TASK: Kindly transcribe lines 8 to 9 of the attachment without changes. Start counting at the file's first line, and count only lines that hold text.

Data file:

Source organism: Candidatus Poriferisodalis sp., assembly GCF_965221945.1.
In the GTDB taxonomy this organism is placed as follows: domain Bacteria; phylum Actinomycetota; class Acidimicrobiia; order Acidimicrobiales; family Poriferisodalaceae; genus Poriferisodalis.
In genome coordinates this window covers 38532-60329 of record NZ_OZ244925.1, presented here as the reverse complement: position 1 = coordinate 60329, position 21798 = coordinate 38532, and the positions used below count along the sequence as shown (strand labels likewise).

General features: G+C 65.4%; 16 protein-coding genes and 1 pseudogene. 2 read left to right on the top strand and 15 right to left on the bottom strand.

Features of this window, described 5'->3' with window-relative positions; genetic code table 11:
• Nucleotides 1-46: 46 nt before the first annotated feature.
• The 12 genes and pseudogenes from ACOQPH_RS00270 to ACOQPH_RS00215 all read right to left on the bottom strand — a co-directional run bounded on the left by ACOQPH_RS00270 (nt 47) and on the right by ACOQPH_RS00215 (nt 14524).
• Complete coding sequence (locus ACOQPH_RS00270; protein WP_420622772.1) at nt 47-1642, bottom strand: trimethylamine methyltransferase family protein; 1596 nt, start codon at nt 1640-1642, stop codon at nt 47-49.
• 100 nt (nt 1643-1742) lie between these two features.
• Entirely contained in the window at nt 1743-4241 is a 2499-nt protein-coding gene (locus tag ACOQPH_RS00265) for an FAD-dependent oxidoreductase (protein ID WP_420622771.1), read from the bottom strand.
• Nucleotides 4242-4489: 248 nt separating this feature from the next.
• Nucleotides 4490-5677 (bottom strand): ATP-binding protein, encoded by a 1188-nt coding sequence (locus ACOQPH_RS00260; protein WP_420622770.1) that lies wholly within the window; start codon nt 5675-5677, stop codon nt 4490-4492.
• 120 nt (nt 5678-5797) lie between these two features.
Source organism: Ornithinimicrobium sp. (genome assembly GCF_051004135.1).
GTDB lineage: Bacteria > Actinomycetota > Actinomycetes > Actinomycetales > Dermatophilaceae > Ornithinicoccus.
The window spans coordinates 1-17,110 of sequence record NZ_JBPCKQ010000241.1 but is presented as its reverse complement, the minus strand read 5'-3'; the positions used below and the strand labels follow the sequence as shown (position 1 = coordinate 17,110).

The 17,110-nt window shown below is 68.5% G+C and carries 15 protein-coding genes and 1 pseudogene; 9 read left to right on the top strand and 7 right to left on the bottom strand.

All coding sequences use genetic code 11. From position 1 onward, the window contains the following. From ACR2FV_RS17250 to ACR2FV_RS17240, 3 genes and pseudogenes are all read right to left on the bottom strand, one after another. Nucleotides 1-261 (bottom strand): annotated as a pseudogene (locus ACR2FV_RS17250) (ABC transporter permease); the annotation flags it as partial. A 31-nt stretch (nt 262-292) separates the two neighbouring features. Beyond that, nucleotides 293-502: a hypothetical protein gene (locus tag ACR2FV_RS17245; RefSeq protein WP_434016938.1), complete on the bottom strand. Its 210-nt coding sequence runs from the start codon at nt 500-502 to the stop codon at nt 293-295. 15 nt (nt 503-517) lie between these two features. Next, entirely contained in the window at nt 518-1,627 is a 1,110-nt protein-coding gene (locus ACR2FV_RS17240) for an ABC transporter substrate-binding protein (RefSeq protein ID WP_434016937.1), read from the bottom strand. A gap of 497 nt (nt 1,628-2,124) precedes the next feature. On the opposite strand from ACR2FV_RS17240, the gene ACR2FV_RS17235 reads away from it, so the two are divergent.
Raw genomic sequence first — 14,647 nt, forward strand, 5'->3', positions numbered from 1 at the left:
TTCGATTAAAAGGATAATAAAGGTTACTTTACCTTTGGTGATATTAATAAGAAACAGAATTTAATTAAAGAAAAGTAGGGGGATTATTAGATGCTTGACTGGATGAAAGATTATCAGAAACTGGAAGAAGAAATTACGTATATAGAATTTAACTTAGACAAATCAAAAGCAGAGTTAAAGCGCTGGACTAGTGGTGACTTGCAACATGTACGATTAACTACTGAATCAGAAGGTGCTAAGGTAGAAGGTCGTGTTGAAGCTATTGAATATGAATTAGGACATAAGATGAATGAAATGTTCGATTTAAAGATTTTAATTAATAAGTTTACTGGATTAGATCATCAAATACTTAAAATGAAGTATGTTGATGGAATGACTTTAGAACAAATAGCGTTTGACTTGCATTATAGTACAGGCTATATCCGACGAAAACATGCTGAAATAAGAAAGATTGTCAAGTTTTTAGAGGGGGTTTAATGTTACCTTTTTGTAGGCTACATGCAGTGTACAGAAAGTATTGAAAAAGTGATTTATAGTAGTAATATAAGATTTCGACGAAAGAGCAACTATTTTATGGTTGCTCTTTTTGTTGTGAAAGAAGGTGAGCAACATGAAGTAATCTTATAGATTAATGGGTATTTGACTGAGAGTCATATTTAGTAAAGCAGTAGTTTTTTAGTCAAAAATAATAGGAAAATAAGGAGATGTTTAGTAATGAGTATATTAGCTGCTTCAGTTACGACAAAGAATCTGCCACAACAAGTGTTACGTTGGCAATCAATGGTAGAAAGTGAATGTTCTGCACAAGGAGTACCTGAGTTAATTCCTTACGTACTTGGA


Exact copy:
• Complete coding sequence (locus ACOQPH_RS00270; protein WP_420622772.1) at nt 47-1642, bottom strand: trimethylamine methyltransferase family protein; 1596 nt, start codon at nt 1640-1642, stop codon at nt 47-49.
• 100 nt (nt 1643-1742) lie between these two features.